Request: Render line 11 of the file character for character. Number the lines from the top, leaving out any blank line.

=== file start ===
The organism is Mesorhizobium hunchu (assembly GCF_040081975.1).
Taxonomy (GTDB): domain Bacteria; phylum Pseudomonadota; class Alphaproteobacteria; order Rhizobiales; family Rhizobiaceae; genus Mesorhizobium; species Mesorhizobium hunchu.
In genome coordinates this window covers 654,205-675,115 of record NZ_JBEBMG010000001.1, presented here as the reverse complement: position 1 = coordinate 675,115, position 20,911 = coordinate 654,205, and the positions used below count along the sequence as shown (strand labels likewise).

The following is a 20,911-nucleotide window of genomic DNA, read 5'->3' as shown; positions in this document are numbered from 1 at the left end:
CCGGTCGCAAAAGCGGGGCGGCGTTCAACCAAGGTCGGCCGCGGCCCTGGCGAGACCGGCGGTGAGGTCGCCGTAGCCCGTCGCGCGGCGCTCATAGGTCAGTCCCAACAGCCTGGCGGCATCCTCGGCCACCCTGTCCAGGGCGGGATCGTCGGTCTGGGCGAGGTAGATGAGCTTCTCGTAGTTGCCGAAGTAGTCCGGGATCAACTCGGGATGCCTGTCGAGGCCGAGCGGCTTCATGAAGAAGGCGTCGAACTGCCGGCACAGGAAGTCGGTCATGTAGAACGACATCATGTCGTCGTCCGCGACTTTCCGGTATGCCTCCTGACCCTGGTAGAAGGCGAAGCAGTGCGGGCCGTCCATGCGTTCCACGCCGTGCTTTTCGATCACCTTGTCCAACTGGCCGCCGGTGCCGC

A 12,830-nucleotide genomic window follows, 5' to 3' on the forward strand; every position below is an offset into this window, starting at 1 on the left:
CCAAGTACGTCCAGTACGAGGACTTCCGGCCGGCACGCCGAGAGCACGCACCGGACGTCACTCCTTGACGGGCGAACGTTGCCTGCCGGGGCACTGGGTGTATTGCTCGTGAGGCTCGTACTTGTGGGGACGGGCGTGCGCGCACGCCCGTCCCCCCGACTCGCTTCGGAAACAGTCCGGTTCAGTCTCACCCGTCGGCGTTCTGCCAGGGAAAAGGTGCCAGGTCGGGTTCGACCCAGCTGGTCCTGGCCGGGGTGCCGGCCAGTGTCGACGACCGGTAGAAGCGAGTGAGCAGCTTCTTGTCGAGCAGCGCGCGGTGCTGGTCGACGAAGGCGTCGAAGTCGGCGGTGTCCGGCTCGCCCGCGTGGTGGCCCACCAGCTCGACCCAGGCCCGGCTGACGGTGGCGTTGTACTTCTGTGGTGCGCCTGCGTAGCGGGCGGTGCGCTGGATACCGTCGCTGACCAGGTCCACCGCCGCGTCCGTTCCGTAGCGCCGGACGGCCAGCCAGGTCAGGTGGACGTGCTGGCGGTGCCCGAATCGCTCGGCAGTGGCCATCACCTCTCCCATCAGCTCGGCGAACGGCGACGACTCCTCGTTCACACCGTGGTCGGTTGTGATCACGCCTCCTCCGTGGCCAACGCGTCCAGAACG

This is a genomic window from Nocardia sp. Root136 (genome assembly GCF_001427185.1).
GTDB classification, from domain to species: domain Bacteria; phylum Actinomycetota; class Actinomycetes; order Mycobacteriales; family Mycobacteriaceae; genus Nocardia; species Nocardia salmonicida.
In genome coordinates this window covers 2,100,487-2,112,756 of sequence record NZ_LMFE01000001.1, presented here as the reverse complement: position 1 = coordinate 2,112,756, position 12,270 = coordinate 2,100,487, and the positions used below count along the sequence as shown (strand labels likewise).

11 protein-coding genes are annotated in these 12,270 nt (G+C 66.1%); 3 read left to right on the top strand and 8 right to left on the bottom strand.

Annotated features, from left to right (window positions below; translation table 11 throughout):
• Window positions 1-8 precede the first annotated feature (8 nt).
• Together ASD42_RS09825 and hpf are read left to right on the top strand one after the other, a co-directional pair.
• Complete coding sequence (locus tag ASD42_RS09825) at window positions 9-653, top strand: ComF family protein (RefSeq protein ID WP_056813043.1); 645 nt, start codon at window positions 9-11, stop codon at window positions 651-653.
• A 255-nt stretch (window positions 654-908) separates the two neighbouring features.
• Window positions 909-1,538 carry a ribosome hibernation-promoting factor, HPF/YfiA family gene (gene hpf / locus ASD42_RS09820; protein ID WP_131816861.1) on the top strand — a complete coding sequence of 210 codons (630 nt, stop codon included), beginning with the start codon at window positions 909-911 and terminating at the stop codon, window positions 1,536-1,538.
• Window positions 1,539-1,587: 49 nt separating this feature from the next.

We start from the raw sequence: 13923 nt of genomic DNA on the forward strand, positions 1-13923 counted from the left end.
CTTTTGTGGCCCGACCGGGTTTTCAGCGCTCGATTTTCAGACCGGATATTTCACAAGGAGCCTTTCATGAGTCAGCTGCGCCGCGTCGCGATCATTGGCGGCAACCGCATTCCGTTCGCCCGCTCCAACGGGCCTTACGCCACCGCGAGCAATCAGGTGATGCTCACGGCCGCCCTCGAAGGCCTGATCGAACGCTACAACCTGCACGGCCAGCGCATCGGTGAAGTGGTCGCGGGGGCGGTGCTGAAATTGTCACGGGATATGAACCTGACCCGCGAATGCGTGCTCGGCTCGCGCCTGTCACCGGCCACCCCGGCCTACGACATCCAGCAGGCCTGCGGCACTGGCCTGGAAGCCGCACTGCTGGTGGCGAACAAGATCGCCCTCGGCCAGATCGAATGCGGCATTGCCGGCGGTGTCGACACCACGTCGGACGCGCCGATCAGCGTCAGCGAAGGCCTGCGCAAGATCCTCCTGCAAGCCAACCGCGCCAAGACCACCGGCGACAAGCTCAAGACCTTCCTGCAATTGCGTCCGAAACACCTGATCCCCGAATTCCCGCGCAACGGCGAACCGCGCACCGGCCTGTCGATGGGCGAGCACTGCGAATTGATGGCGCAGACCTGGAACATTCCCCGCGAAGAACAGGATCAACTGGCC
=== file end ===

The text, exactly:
11 protein-coding genes are annotated in these 12,270 nt (G+C 66.1%); 3 read left to right on the top strand and 8 right to left on the bottom strand.